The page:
All these rumors were combined with actual fact-what servants in Templar palaces and the people living in the vicinity of them witnessed and reported. The Papacy found itself in a predicament, not knowing what to do. Clement V, elected Pope in 1305, was trying to calculate the damage to Christianity – and therefore, to the Vatican – and how to minimize its effects. At the same time, he had to put an end to constant pressure from regional dioceses and the King of France. Meanwhile, in Cyprus, Jacques de Molay, leader of the Templars, was making preparations for war, as the order had not given up hope to go back in the Middle East. He was recalled to France and ordered by the Pope to investigate these allegations.

All this, however, was unacceptable to the French King. He quickly passed a new law, under which he had the Templars arrested. On October 13, 1309, they were accused in the courts with the following charges:
1. That during the reception ceremony, new brothers were required to deny Christ, God, The Virgin or the Saints on the command of those receiving them.
2. That the brothers committed various sacrilegious acts either on the cross or on an image of Christ.
3. That the receptors practiced obscene kisses on new entrants, on the mouth, navel or buttocks.
4. That the priests of the Order did not consecrate the host, and that the brothers did not believe in the sacraments.
5. That the brothers practiced idol worship of a cat or a head.
6. That the brothers encouraged and permitted the practice of sodomy.
7. That the Grand Master, or other officials, absolved fellow Templars from their sins.
8. That the Templars held their reception ceremonies and chapter meetings in secret and at night.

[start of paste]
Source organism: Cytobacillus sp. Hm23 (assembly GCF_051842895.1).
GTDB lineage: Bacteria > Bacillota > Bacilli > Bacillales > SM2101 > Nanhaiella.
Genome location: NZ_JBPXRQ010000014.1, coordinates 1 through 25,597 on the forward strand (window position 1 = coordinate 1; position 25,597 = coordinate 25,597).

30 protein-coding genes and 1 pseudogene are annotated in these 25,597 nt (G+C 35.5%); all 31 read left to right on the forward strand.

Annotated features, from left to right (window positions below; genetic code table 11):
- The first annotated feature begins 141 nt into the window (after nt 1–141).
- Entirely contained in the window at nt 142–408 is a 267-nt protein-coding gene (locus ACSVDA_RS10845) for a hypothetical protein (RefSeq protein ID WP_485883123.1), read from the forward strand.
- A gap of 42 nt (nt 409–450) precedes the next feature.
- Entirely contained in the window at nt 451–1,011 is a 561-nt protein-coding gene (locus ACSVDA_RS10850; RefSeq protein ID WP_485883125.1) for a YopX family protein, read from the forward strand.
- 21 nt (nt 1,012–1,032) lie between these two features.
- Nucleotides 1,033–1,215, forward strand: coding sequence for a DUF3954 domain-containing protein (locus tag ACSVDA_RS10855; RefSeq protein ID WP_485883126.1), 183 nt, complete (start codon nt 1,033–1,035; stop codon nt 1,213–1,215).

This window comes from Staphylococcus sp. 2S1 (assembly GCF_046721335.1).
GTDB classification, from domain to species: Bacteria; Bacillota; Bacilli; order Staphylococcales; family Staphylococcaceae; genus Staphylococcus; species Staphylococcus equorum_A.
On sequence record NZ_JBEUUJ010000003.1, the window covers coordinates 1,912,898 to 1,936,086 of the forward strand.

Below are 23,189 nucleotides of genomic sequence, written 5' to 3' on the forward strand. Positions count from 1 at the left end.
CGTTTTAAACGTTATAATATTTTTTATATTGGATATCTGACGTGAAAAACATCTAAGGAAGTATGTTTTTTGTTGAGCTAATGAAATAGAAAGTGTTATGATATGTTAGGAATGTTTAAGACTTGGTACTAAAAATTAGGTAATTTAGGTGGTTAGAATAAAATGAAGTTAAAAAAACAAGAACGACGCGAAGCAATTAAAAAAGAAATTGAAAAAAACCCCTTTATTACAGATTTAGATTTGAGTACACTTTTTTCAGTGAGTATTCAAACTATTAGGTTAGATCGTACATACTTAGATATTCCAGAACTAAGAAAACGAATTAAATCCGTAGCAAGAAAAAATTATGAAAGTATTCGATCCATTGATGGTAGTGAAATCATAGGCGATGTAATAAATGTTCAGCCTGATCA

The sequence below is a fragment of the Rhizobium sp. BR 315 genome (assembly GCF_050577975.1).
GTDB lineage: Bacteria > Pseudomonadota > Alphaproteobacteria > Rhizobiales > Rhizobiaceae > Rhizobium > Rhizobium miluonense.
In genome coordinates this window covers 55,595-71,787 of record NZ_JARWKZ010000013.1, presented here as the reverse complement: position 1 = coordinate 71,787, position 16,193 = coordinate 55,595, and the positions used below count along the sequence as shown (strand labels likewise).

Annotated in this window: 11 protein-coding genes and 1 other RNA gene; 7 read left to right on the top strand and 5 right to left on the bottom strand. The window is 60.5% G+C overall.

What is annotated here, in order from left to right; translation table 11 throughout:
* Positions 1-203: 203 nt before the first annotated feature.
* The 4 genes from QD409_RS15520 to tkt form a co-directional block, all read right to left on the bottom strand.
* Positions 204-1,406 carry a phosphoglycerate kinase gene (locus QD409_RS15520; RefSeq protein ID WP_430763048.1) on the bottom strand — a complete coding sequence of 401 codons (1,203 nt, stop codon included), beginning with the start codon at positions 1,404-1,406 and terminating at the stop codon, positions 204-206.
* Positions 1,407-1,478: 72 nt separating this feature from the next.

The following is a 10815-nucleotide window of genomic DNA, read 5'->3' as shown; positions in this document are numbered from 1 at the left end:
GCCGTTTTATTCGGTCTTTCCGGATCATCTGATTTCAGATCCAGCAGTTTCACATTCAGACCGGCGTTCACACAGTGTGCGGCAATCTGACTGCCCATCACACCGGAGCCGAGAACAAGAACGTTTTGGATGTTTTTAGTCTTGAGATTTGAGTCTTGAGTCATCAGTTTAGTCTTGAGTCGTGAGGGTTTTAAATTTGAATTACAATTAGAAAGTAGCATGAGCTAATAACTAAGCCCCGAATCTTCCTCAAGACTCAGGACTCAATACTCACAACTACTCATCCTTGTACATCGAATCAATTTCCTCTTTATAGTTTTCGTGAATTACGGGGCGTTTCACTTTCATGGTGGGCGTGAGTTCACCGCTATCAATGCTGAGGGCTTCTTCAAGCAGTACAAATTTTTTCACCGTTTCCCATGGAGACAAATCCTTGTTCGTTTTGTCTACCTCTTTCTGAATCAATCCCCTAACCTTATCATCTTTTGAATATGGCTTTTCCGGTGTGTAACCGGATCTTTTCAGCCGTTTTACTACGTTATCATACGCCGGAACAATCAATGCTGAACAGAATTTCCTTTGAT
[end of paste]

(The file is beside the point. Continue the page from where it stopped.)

9. That the Templars abused the duties of charity and hospitality and used illegal means to acquire property and increase their wealth.

Perversion in the Templars’ Faith and Practice
The documents at hand, together with the allegation made against the Templars, demonstrated that this was no ordinary order of knights. It was a darker organization altogether: one of perverted faith, frightening methods, and cunning strategies. It was well organized and well prepared, always scheming, always ready and dangerous, and-unlike anything seen before-forward thinking, with comprehensive plans for the future.

The Templars worshipped the idol Baphomet, thought to symbolize Satan.
During their time in the Middle East, the Templars had established and maintained contact with mystic sects belonging to different religions and denominations, including sorcerers. They were known to have close links to the hashashis (assassins) who, while influential, were regarded as a perverted sect by the Muslim population. From them, the Templars had learned some mystic teachings and barbaric strategies, as well as how to organize a sect.

As will be seen in the coming chapters, the order’s higher echelons in particular had also acquainted themselves with-and incorporated into their practice-beliefs based on the mystic teachings of the Cabala, the influence of the Bogomils, and Luciferians, thus leaving Christianity behind. According to the Templars, Jesus was a god ruling in another world, with little or no power in our present one. Satan was the lord of this material world of ours.
Now the rumors were confirmed: Candidates for the order were indeed required to deny God, Christ and the Saints, committed sacrilegious acts, spit and urinate onto the holy Cross, be kissed square on the mouth with the “Oscolum Infame” or “The Kiss of Shame” on the navel and buttocks by the more senior Knights Templars, during the initiation ceremony.